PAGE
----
View of Bass Rock which lies in the Firth of Forth off of the coast of Scotland
The Firth of Forth as viewed from the gardens at Lauriston Castle; Edinburgh, Scotland
Hello, my friends. How are you guys today? I’ve missed you. I have been away on holiday with Mr. C and his parents, off the grid and making memories. But I’m back now, ready to catch up on all the things you’ve been up to and eager to share some of the best moments from our trip. For today, though, I’d like to show you a tiny island located in the outer part of Scotland’s Firth of Forth, where the river meets the North Sea. This island is called Bass Rock and it is a beast of a thing!
Rising to a height of more than 300 feet, the rocky island is a steep-sided volcanic plug that dates to the Carboniferous Age – arising a whopping 300+ million years ago. At a distance, the surface of the rock can appear white, almost as if covered in a dusting of snow. This is because of the presence of the world’s largest colony of Northern gannets. In fact, in the peak of their nesting season, it is estimated that more than 150,000 of these sea birds call Bass Rock home!
Forth Bridge and Forth Road Bridge in east central Scotland
Hi, Friends! I’m so glad you stopped by today. Hope you are having a lovely weekend.
I have been reflecting back on a few of the Scottish villages that Mr. C and I only saw a peek of but that someday deserve a second look. Elie is one of those places. I can’t help but feel that we somehow missed the boat on this one.
Located on the Firth of Forth in the East Neuk of Fife, Elie is a popular and picturesque seaside village that was established in the 16th century. It became a Burgh of Barony in 1589 and as such, was under the control of the Lairds of Ardross – landowners who held their estates directly from The Crown. The Lairds were in control of the town council and court and therefore, the villagers were dependent upon these men in matters of trade. (Burghs were abolished in 1975.)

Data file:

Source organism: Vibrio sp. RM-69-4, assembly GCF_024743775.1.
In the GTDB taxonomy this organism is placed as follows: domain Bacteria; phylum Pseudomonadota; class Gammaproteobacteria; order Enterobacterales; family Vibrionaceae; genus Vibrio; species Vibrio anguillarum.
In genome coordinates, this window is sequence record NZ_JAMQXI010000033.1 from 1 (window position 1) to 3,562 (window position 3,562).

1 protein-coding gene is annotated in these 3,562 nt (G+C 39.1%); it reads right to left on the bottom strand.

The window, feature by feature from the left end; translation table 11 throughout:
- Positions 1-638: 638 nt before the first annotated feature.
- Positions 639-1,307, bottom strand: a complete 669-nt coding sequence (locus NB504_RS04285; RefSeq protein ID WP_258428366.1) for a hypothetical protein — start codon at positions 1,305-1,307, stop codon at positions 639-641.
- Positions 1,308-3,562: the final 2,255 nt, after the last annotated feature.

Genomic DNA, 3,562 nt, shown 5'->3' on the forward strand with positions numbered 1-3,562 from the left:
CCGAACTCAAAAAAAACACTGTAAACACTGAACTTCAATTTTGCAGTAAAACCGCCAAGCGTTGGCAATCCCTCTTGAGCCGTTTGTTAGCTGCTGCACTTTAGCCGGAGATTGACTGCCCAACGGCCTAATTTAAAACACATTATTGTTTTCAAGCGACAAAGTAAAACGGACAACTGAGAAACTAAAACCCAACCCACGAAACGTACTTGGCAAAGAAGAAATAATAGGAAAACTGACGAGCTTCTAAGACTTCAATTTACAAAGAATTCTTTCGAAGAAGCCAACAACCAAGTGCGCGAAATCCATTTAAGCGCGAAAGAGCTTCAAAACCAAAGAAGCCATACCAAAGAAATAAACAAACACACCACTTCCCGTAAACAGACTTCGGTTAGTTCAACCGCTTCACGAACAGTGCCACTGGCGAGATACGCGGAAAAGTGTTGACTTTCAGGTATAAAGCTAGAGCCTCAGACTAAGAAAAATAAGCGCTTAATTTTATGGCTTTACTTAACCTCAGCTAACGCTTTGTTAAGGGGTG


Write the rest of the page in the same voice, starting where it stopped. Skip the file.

Bass Rock in the Firth of Forth
Hello again, my friends. Are you all having a nice weekend? I sure am. Just when My Plaid Heart thought it couldn’t physically handle another weekend of Virginia temperatures in the mid-upper 90’s, Mother Nature has finally thrown us a bone. It is GLORIOUS outside with early fall-like temps, lower humidity, and a nice, cool breeze. It’s short-lived, though. Pity that the dreadful temperatures are set to return next week. Pity indeed.
In keeping with the aforementioned cool breeze, I’d like to invite you to come along with me today as we set sail on the brackish waters of the estuary that meets the North Sea – the Firth of Forth.
Chillin’ on the Firth of Forth.
Did everyone had a nice weekend? I spent mine planting lots of pretty pink flowers, eating delicious food, visiting with family and friends, and writing a word or two. The long Memorial Day holiday is almost over and tomorrow it’s back to business as usual.
In today’s blog post, I’d like to point out a really interesting site located on the island of Inchcolm in the Firth of Forth (the estuary off Scotland’s east coast that flows into the North Sea). Mr. C and I first spotted the structure from the grounds of Lauriston Castle in Edinburgh.
We had no idea what we were looking at that day and assumed it was a castle ruin. It wasn’t until we chartered a sailing tour of the Firth (a blast – more on that in a future post) that we saw this remarkable structure in clearer view. Turns out it was Inchcolm Abbey, the most well-preserved group of monastic buildings in Scotland.
Oxcar Lighthouse on the Firth of Forth
Designed by David and Thomas Stevenson (cousin/father of author Robert Louis Stevenson), 1886
How do you spell the word enchanting? That’s easy.
C R A I L.
Wouldn’t you agree? I would say that Crail is my imagination come to life, but actually it was my jigsaw puzzle that came to life!
Just ninety miles to the northeast of Edinburgh, Scotland where the Firth of Forth and the North Sea meet, lies the picturesque, historic fishing village of Crail. Several of these old, charming fishing villages dot the coastline along this northeast corner of the Kingdom of Fife. In my opinion, Crail is one of the prettiest. Once a hub for the export of such commodities as fish, salt, mutton, and wool to mainland Europe, Crail Harbor still maintains itself in small capacity as a working harbor today, well-known for its fresh shellfish.
The wheels on American Airlines, Flight 6404 gracefully departed the Edinburgh, Scotland runway and we rapidly ascended into the sky on the path towards home. Always a bit of a nervous flier, I tried my best to relax and breathe while our aircraft climbed ever higher. I leaned my head back against my seat and tried to focus my mind on the wonderful memories of the previous two weeks.
Still ascending, our pilot banked a left turn. My husband quickly turned my attention to the window where I caught sight of the massive Forth bridges rising out of the water below. As if on cue, the floodgates opened as the realization finally hit me that I was being carried far away from the place that I love so much.
I stink when it comes to goodbyes. It makes no difference if the thing I’m goodbye-ing is a person or a place. My eyes will inevitably leak. And, of course, my cry is never a dainty, pretty cry. It’s quite the opposite. As someone who normally keeps her emotions in check, this snotty outburst always renders me red, puffy, and embarrassed. My tears on the flight that day were no exception.